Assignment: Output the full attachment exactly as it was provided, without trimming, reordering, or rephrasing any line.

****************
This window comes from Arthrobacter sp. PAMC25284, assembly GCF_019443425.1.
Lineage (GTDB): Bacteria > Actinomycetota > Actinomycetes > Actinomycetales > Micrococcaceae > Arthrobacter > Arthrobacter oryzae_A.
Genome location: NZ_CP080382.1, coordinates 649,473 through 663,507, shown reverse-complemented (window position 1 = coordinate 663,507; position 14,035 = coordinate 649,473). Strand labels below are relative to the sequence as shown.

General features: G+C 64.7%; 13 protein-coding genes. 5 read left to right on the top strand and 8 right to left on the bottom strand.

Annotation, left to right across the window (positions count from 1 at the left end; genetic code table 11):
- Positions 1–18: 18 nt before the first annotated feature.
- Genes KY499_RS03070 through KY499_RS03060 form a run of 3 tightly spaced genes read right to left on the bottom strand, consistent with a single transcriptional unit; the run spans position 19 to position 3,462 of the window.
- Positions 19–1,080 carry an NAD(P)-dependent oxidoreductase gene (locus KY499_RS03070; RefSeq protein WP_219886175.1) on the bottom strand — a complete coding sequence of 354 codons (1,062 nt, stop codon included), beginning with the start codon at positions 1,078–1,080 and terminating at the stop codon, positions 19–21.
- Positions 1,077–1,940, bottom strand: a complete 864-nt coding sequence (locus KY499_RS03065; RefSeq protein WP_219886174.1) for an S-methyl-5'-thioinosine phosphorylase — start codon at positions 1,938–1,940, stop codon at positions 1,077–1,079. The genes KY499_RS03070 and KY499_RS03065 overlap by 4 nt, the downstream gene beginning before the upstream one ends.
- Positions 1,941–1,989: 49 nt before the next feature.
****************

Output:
This window comes from Arthrobacter sp. PAMC25284, assembly GCF_019443425.1.
Lineage (GTDB): Bacteria > Actinomycetota > Actinomycetes > Actinomycetales > Micrococcaceae > Arthrobacter > Arthrobacter oryzae_A.
Genome location: NZ_CP080382.1, coordinates 649,473 through 663,507, shown reverse-complemented (window position 1 = coordinate 663,507; position 14,035 = coordinate 649,473). Strand labels below are relative to the sequence as shown.

General features: G+C 64.7%; 13 protein-coding genes. 5 read left to right on the top strand and 8 right to left on the bottom strand.

Annotation, left to right across the window (positions count from 1 at the left end; genetic code table 11):
- Positions 1–18: 18 nt before the first annotated feature.
- Genes KY499_RS03070 through KY499_RS03060 form a run of 3 tightly spaced genes read right to left on the bottom strand, consistent with a single transcriptional unit; the run spans position 19 to position 3,462 of the window.
- Positions 19–1,080 carry an NAD(P)-dependent oxidoreductase gene (locus KY499_RS03070; RefSeq protein WP_219886175.1) on the bottom strand — a complete coding sequence of 354 codons (1,062 nt, stop codon included), beginning with the start codon at positions 1,078–1,080 and terminating at the stop codon, positions 19–21.
- Positions 1,077–1,940, bottom strand: a complete 864-nt coding sequence (locus KY499_RS03065; RefSeq protein WP_219886174.1) for an S-methyl-5'-thioinosine phosphorylase — start codon at positions 1,938–1,940, stop codon at positions 1,077–1,079. The genes KY499_RS03070 and KY499_RS03065 overlap by 4 nt, the downstream gene beginning before the upstream one ends.
- Positions 1,941–1,989: 49 nt before the next feature.